The European Commission’s recently announced proposals on a pesticide reduction law could mean lower yields for Ireland’s tillage farmers if their use of sprays is curtailed, the Irish Farmers' Association (IFA) has claimed.

The IFA accused Brussels of mixed messaging when it comes to the tillage sector, citing the calls to ramp up cereal production after the invasion of Ukraine as an example of its encouragement of higher levels of production across the EU.

“It’s only a few months since tillage farmers were being encouraged to sow more crops in response to the impact on the supply chain caused by the war in Ukraine,” commented IFA environment chair Paul O’Brien.

“Farmers who have invested in extra crops need to protect those crops if they are to make a return,” he said.

Revisiting reduction targets

O’Brien referenced the European Commissioner for Agriculture Janusz Wojciechowski’s remarks to the IFA on his trip to Ireland when it was indicated that elements of the Farm to Fork policy, which set out the need for a reduction in pesticide usage, should be reviewed to take account of developments to food security situation.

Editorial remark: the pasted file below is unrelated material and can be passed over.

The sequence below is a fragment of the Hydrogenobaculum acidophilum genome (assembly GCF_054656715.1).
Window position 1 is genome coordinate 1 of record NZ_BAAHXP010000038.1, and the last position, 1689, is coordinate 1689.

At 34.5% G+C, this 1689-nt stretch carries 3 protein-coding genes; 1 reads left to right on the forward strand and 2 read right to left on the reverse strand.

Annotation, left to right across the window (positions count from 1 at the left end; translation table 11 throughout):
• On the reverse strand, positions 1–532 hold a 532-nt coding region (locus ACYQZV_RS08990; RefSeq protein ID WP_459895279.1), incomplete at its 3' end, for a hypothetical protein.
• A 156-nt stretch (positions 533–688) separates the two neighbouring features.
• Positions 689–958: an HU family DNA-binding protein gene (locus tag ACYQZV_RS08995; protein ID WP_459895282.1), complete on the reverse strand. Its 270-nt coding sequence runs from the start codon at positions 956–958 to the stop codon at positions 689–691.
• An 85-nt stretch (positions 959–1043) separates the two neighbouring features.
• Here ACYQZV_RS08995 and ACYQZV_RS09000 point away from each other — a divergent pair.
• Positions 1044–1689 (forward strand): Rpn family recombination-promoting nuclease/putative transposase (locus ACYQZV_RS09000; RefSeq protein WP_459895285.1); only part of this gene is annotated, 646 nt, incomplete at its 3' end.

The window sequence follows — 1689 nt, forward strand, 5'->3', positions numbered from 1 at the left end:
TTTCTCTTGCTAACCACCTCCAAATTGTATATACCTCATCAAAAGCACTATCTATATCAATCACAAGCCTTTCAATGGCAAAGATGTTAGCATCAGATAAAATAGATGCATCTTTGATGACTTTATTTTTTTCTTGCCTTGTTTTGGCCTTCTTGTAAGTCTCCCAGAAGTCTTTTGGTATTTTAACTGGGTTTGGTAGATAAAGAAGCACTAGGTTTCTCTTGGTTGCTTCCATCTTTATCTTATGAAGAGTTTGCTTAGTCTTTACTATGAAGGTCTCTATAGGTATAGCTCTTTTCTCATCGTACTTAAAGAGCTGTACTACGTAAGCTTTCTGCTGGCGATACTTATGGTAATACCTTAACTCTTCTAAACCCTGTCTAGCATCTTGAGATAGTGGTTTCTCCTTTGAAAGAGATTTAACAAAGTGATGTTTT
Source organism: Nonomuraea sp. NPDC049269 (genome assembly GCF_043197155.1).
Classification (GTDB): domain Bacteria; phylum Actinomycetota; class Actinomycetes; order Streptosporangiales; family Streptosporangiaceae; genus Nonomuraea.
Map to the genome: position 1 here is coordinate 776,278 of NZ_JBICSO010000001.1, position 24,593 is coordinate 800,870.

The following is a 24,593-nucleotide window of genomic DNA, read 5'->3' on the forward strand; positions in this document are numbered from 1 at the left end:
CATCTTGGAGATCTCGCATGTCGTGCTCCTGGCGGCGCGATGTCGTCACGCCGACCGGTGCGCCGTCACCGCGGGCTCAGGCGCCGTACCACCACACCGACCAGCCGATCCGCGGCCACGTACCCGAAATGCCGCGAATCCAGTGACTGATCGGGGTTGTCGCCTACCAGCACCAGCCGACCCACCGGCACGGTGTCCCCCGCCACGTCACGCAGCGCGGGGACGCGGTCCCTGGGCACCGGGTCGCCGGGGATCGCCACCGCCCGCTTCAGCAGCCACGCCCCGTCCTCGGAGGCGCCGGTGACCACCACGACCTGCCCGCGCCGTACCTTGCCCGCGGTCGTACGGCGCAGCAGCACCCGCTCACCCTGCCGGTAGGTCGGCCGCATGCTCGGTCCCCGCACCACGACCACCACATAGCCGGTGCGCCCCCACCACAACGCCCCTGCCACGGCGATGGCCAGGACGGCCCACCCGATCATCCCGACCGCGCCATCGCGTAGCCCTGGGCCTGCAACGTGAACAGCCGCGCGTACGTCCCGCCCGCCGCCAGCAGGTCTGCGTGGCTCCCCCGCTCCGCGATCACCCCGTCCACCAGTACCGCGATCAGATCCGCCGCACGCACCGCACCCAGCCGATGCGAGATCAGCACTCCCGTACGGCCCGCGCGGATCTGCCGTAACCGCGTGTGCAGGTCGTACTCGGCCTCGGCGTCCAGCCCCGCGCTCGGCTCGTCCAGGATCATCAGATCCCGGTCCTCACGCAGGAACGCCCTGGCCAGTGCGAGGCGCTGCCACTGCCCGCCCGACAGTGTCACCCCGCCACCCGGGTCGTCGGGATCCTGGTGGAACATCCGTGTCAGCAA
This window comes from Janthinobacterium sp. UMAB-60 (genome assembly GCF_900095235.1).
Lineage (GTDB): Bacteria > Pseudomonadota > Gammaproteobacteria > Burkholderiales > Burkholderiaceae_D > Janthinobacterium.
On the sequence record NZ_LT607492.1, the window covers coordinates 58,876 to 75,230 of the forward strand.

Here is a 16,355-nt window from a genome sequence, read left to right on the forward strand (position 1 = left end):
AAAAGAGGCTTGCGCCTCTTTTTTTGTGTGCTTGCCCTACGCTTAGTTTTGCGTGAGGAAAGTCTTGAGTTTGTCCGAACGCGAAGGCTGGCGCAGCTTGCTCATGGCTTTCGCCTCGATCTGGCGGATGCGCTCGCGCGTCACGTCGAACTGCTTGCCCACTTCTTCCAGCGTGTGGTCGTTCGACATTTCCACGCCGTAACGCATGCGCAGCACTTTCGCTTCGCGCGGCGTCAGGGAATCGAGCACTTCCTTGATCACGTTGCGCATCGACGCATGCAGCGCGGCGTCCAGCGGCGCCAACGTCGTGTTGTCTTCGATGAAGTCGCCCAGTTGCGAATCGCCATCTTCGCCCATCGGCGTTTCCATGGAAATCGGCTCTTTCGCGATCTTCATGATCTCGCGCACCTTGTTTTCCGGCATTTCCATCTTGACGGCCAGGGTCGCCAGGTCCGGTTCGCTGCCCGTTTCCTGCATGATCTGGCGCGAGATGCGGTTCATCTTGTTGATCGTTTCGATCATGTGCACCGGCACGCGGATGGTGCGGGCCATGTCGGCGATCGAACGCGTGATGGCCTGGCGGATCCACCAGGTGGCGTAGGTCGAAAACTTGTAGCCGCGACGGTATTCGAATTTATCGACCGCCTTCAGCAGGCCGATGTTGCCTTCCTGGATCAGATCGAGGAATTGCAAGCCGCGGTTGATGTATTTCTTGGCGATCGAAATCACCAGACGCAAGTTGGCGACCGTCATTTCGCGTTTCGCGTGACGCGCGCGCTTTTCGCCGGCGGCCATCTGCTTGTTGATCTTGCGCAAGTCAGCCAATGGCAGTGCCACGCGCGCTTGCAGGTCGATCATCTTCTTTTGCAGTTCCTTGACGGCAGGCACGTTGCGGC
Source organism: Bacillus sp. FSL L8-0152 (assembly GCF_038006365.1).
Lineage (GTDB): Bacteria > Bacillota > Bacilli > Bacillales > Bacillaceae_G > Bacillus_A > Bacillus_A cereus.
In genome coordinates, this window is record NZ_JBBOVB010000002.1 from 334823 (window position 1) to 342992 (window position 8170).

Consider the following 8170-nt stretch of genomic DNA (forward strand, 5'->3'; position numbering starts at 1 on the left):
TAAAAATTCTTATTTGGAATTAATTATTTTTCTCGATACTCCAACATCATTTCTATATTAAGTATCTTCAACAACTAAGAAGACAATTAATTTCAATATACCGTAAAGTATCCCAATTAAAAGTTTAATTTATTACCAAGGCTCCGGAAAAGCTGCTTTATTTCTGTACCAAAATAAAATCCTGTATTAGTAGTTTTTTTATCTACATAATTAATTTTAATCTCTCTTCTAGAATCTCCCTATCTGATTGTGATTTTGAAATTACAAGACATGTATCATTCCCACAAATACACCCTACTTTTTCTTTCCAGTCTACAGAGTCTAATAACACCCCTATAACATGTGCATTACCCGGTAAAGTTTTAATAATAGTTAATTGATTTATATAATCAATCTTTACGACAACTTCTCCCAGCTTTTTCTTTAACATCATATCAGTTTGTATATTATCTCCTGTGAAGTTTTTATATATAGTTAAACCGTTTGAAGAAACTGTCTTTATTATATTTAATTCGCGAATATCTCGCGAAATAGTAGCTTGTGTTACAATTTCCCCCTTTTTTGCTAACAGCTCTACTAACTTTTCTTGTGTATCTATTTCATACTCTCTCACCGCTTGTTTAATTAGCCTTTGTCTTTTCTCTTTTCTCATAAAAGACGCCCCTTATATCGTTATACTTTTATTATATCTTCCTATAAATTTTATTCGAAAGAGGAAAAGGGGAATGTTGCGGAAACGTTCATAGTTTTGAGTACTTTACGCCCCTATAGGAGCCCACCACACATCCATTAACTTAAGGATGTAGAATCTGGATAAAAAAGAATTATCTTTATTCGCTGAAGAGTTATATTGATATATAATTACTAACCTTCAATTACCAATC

“Commissioner Wojciechowski was explicit when he addressed our national council last month: ‘the EU Farm to Fork policy will have to be revisited in light of food security concerns’,” the environment chair continued.

“Yet again, we have the Commission bringing forward changes, but only vague assurances around support for farmers. Their unwillingness to carry out a full assessment is a big worry for farmers.”

Yield worries

IFA grain chair Kieran McEvoy stated that the use of plant protection products were an essential component of farmers’ crop management practices in Ireland, due to the temperate conditions and farmers’ need to protect yield.

He claimed that without pesticides, tillage yields could half.

“It’s an important tool for farmers. Without it, yields will drop off significantly. The [Commission’s] Joint Research Centre estimates they could drop by as much as 50%,” said McEvoy.

“We want to promote the use of native grains as much as possible. Reducing crop production across the EU, only for other global regions to step in, would be a massive mistake,” he added.

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